The Week in Charts (6/14/24)

By Charlie Bilello

14 Jun 2024

View the video of this post here.

Don’t miss my big live show with YCharts coming to you next Tuesday (June 18) @ 2pm EST. Register HERE to reserve your spot (if you can’t attend live, sign up to receive a replay). Topics:

The most important charts and themes in markets and investing

1) Positive and Negative Framing on Inflation

Framing is everything when it comes to economic data.

Positive framing on inflation:

  • The latest headline (3.3%) and core CPI (3.4%) readings both came in 0.1% lower than expectations with core inflation hitting its lowest level since April 2021.
  • With the exception of Transportation, every major CPI component has a lower rate of inflation today than in June 2022 when CPI peaked at 9.1%.
  • Shelter, the single biggest component of CPI (over one-third of the index), has now moved down on a YoY basis for 14 straight months (from a peak of 8.2% in March 2023 to 5.4% today). Given its long lag versus real-time data (Asking Rents down 0.8% YoY), a continued move lower in Shelter CPI is expected which should lead to a continued decline in core CPI.
  • Food at Home (groceries) increased 1.0% YoY, tied for lowest reading since June 2021. Food away from Home (restaurants) increased 3.4% YoY, the lowest reading since July 2020.
  • Wage growth has now outpaced inflation on a YoY basis for 13 straight months.

Negative framing on inflation:

  • The US Inflation Rate has now been above 3% for 38 consecutive months, the longest period of high inflation since the late 1980s/early 1990s.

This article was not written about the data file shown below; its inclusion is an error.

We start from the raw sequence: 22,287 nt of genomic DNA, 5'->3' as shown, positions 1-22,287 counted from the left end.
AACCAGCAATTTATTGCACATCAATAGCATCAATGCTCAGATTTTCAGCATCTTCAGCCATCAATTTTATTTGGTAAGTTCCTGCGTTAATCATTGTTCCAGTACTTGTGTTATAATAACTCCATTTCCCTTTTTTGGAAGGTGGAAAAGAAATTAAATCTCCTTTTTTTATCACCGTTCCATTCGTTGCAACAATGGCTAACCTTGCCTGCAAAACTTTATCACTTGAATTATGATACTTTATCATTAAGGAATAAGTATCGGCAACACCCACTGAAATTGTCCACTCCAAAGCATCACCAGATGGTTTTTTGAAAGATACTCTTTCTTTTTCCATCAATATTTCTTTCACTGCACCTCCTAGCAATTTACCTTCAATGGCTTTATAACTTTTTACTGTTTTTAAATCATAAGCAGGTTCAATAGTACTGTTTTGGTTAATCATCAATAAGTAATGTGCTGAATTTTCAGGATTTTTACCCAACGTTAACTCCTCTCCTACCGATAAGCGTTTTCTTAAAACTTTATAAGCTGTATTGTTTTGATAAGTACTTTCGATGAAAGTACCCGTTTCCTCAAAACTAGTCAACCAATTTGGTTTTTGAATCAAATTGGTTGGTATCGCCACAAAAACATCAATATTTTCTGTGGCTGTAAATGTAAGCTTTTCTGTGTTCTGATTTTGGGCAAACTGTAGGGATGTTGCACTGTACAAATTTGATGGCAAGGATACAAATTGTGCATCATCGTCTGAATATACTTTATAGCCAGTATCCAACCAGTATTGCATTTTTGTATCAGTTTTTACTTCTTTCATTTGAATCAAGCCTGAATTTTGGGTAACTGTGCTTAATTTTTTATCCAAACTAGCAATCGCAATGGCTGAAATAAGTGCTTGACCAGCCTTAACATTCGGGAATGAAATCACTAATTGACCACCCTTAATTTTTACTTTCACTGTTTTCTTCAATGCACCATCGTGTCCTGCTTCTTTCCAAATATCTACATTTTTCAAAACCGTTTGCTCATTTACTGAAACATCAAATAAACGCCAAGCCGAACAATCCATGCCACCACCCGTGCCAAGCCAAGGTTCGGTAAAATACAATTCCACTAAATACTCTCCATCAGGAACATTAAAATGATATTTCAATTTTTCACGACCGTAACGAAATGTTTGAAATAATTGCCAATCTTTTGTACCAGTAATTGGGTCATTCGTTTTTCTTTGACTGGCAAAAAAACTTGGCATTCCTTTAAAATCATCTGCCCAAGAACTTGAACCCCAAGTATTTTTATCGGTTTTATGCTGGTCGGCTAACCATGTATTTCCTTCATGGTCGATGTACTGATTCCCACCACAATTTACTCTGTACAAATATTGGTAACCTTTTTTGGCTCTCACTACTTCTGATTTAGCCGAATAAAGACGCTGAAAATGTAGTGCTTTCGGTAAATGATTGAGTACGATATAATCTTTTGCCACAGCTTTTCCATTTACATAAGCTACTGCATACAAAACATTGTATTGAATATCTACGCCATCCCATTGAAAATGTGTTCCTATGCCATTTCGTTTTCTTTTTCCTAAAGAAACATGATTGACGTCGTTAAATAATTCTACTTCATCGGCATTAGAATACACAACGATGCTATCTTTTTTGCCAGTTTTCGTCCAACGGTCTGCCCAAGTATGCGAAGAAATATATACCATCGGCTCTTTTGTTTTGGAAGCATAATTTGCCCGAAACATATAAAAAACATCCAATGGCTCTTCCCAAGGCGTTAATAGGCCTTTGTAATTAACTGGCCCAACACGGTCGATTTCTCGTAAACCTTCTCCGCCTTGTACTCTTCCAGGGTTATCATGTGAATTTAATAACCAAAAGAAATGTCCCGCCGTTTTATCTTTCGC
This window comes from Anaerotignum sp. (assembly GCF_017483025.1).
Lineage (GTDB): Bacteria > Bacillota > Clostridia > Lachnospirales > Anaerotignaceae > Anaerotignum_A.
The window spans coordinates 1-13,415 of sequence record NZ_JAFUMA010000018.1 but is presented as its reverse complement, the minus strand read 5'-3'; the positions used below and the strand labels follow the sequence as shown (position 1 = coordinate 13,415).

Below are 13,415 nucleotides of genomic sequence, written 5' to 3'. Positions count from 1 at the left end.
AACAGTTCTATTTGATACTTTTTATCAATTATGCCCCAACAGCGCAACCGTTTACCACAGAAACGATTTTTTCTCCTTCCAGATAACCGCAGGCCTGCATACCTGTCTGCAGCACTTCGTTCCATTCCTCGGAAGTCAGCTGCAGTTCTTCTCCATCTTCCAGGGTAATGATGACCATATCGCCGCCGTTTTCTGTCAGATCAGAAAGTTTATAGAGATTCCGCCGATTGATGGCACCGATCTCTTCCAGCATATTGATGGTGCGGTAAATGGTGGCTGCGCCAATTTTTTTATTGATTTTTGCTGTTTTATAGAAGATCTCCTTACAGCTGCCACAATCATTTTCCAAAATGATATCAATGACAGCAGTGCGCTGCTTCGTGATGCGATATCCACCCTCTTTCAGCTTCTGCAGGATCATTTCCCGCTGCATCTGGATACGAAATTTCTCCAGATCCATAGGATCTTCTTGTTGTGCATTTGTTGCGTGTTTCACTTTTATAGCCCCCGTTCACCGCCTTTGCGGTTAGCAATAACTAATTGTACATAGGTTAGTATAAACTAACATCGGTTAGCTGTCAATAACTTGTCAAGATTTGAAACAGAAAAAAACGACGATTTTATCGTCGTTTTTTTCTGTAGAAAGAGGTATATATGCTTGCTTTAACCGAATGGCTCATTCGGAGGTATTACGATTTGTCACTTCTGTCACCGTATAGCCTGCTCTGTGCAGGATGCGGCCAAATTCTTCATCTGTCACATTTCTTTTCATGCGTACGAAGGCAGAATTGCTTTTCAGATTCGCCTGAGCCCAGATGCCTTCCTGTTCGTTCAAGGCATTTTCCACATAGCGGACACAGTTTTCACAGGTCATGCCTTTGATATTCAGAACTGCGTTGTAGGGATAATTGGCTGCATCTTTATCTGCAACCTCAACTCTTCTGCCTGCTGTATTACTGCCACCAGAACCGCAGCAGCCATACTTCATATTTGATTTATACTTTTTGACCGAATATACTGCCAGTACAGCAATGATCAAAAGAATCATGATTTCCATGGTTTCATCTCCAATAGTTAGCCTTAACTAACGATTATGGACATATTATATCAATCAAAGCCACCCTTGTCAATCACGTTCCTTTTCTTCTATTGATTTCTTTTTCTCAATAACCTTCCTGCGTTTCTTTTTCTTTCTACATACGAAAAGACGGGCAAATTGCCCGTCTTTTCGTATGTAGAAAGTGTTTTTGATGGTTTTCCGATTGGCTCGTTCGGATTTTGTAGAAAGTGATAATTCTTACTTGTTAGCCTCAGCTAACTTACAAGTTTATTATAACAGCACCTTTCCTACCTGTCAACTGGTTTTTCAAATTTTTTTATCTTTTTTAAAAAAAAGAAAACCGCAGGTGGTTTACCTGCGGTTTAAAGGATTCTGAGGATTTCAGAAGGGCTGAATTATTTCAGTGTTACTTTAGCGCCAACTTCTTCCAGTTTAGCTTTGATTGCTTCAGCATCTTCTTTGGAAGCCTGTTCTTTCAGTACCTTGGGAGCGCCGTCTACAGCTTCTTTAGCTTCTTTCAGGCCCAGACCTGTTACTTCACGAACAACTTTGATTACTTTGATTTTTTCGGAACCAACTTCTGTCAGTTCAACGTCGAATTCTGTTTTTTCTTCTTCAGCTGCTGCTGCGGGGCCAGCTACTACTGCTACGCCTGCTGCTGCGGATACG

• Shelter CPI has now been above 5% for 26 consecutive months, the longest period of elevated housing inflation since the early 1980s.
  • While the rate of inflation may be trending lower, that doesn’t mean prices are coming down. The cumulative rate of inflation over the past four years has outpaced the growth in wages in most categories.

2) Positive and Negative Framing on Employment

Depending on how you frame it, US labor market trends can be viewed in a positive or negative light.

Positive framing on employment:

  • 272,000 new jobs were added in May, 100k higher than expectations.
  • This was the 41st consecutive month of jobs growth and is not far from becoming the 2nd longest run ever.
  • Average hourly earnings increased 4.1% over the past year to a new high of $34.91. 5 years ago the average hourly wage in the US was $27.88.
  • The current US Unemployment Rate of 4% remains well below the historical average of 5.7% since 1948.

Negative framing on employment:

  • Total jobs in the US increased 1.8% over the last year, the slowest growth rate since March 2021.
  • Job Openings have moved down to 8 million, the fewest since February 2021.
  • The US Unemployment Rate moved up to 4.0% in May, the highest level since January 2022.
  • The US Unemployment Rate is now 0.6% above the cycle low from April 2023 (3.4%). Historically, that 0.6% move higher has occurred near the start of a recession.

3) Fed Message: We Need “Greater Confidence”

The Fed held rates at 5.25-5.50% this week, stating they need “greater confidence that inflation is moving sustainably toward 2 percent” before cutting.

When they will get that confidence?

The market is currently saying by September with a >70% probability of a rate cut priced in for that month.

But that’s not a done deal by any means. The market has been very wrong so far this year, originally expecting the first rate cut to occur in March with 6-7 cuts before year-end. Today that’s moved down to 1-2 cuts and if inflation surprises to the upside in the coming months it could change once again.

As for the Fed, they lifted their median year-end forecast for the Fed Funds Rate up to 5.1% from 4.6% previously, indicating just one rate cut in 2024.

Their projections for 2025 and 2026 point to a slower move lower, with 100 bps cuts in both years.

Assuming the Fed’s preferred measure of inflation (Core PCE) moves down to 2.3% in 2025 and 2.0% in 2026 as they are projecting, this means monetary policy could remain restrictive for another two and a half years. That would be a big shift from the persistent easy money policies in place from 2009 through 2022.